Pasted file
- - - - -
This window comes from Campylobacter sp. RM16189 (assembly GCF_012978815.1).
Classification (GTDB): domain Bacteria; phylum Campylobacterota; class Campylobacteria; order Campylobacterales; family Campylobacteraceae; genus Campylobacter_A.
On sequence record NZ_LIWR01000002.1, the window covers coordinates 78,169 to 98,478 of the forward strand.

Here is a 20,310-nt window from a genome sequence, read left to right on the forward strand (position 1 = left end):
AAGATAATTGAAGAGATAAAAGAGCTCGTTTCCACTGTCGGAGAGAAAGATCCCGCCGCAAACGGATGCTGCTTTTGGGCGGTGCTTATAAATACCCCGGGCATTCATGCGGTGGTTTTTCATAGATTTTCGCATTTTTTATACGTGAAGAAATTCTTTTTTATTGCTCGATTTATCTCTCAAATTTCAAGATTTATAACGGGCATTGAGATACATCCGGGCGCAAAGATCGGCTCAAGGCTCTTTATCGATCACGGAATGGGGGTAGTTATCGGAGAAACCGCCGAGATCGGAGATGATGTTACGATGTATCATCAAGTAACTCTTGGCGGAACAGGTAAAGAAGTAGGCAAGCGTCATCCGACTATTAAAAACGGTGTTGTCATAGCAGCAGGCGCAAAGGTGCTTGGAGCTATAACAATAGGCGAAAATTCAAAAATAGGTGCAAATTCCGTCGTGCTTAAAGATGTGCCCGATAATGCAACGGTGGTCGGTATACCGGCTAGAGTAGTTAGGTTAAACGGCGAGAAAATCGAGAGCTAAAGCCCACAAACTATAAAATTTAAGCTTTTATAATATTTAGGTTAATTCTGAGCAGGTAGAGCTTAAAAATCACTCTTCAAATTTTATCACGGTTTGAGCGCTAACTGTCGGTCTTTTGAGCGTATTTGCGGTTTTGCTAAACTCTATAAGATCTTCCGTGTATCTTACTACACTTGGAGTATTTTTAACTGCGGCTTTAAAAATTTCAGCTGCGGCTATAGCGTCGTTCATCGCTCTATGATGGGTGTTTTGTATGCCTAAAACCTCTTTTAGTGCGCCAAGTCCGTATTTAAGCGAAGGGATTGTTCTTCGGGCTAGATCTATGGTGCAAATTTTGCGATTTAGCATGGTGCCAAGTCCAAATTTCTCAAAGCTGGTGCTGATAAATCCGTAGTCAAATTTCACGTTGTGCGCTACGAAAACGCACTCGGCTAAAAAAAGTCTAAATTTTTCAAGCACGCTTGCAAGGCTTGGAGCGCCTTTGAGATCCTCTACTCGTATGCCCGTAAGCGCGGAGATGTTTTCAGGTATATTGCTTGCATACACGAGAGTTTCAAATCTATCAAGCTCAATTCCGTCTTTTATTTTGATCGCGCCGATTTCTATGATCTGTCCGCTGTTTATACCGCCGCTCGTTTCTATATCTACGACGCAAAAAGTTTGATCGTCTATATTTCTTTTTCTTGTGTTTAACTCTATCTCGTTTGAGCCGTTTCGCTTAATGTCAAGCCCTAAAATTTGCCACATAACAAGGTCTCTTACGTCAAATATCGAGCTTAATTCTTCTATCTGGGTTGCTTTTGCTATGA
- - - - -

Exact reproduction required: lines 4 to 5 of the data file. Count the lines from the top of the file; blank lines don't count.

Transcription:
Here is a 20,310-nt window from a genome sequence, read left to right on the forward strand (position 1 = left end):
AAGATAATTGAAGAGATAAAAGAGCTCGTTTCCACTGTCGGAGAGAAAGATCCCGCCGCAAACGGATGCTGCTTTTGGGCGGTGCTTATAAATACCCCGGGCATTCATGCGGTGGTTTTTCATAGATTTTCGCATTTTTTATACGTGAAGAAATTCTTTTTTATTGCTCGATTTATCTCTCAAATTTCAAGATTTATAACGGGCATTGAGATACATCCGGGCGCAAAGATCGGCTCAAGGCTCTTTATCGATCACGGAATGGGGGTAGTTATCGGAGAAACCGCCGAGATCGGAGATGATGTTACGATGTATCATCAAGTAACTCTTGGCGGAACAGGTAAAGAAGTAGGCAAGCGTCATCCGACTATTAAAAACGGTGTTGTCATAGCAGCAGGCGCAAAGGTGCTTGGAGCTATAACAATAGGCGAAAATTCAAAAATAGGTGCAAATTCCGTCGTGCTTAAAGATGTGCCCGATAATGCAACGGTGGTCGGTATACCGGCTAGAGTAGTTAGGTTAAACGGCGAGAAAATCGAGAGCTAAAGCCCACAAACTATAAAATTTAAGCTTTTATAATATTTAGGTTAATTCTGAGCAGGTAGAGCTTAAAAATCACTCTTCAAATTTTATCACGGTTTGAGCGCTAACTGTCGGTCTTTTGAGCGTATTTGCGGTTTTGCTAAACTCTATAAGATCTTCCGTGTATCTTACTACACTTGGAGTATTTTTAACTGCGGCTTTAAAAATTTCAGCTGCGGCTATAGCGTCGTTCATCGCTCTATGATGGGTGTTTTGTATGCCTAAAACCTCTTTTAGTGCGCCAAGTCCGTATTTAAGCGAAGGGATTGTTCTTCGGGCTAGATCTATGGTGCAAATTTTGCGATTTAGCATGGTGCCAAGTCCAAATTTCTCAAAGCTGGTGCTGATAAATCCGTAGTCAAATTTCACGTTGTGCGCTACGAAAACGCACTCGGCTAAAAAAAGTCTAAATTTTTCAAGCACGCTTGCAAGGCTTGGAGCGCCTTTGAGATCCTCTACTCGTATGCCCGTAAGCGCGGAGATGTTTTCAGGTATATTGCTTGCATACACGAGAGTTTCAAATCTATCAAGCTCAATTCCGTCTTTTATTTTGATCGCGCCGATTTCTATGATCTGTCCGCTGTTTATACCGCCGCTCGTTTCTATATCTACGACGCAAAAAGTTTGATCGTCTATATTTCTTTTTCTTGTGTTTAACTCTATCTCGTTTGAGCCGTTTCGCTTAATGTCAAGCCCTAAAATTTGCCACATAACAAGGTCTCTTACGTCAAATATCGAGCTTAATTCTTCTATCTGGGTTGCTTTTGCTATGA